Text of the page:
Ask ISM's Health Care Reform Specialist
Vol. 15 No. 1
Q. As I began preparing paperwork for the new school year, I noticed that our school has two employees who will be turning 65—and so become newly eligible for Medicare. Is there anything that the school needs to do?
A. The answer depends on the size of your school. If you have fewer than 20 employees on payroll, then Medicare is the primary payer for health insurance. Your employees must contact Social Security three months prior to turning 65. Social Security will then sign them up for Medicare Part A and Part B.
If your employees forget to sign up for Medicare at this time, health care will quickly become quite expensive. Your school's insurance will only pay the amount over what Medicare would have paid, leaving a gap they must pay for out-of-pocket.
If you have 20 or more employees, then Medicare pays after school’s group health insurance. The school will have to adhere to Medicare Secondary Payer Rules.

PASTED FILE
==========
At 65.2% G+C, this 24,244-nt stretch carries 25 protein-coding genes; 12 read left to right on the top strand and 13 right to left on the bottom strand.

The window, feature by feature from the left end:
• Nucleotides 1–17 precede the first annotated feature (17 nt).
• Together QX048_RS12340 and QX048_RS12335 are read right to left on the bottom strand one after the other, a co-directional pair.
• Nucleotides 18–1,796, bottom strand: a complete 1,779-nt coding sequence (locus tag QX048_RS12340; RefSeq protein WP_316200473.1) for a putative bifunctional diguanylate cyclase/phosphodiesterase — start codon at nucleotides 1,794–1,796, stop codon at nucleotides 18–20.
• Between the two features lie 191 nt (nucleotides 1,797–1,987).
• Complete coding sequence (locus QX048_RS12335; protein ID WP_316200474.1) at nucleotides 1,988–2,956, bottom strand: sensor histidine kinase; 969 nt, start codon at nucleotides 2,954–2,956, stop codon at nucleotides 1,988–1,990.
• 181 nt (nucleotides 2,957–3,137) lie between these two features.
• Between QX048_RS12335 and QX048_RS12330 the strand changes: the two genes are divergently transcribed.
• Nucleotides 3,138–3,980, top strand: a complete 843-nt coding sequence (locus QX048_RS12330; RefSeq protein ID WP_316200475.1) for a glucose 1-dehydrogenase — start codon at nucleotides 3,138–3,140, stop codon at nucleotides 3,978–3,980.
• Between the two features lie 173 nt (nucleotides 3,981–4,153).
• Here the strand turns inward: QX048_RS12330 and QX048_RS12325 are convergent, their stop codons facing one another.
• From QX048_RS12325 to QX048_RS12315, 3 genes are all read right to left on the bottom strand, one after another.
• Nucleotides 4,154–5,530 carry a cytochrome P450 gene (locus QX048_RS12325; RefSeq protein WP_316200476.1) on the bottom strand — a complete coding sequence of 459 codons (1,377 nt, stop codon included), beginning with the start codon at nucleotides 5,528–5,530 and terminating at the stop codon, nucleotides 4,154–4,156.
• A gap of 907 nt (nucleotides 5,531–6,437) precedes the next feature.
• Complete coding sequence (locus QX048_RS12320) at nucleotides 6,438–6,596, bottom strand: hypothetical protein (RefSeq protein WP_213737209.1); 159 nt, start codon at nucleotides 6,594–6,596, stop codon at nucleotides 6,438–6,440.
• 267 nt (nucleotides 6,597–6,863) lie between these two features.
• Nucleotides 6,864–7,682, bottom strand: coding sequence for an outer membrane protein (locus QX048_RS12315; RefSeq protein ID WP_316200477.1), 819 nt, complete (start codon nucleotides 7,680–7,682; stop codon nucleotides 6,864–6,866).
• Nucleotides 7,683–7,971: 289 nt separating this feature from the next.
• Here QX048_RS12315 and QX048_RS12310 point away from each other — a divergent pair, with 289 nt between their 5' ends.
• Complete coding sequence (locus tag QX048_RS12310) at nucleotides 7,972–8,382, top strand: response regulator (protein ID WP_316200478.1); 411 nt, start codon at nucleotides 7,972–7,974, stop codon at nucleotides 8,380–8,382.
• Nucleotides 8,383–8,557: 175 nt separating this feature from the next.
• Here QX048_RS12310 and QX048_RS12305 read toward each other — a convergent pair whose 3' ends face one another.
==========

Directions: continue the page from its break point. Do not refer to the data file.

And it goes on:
As the employer, your school cannot incentivize in any way for an employee to go on Medicare over the school’s insurance. Unlike at smaller schools, these employees are not required to sign up for Medicare to continue insurance coverage. They can choose either the school’s insurance and/or Medicare. (It is recommended that they sign up at least for Part A—hospitalization—as it generally does not cost the employee any money out of pocket to have Part A coverage.)
Note that your Medicare eligible employees (or their Medicare eligible dependents) covered under your school's health insurance plan receive a disclosure by October 15th of each year stating whether the coverage they have is "creditable coverage" or not. Medicare eligible employees who do not have creditable coverage face a penalty of 1% of the national standard premium for each month they do not have creditable coverage.
To help inform your Medicare eligible employees of their options, you can provide them with the resources offered by the Centers of Medicare and Medicaid Services.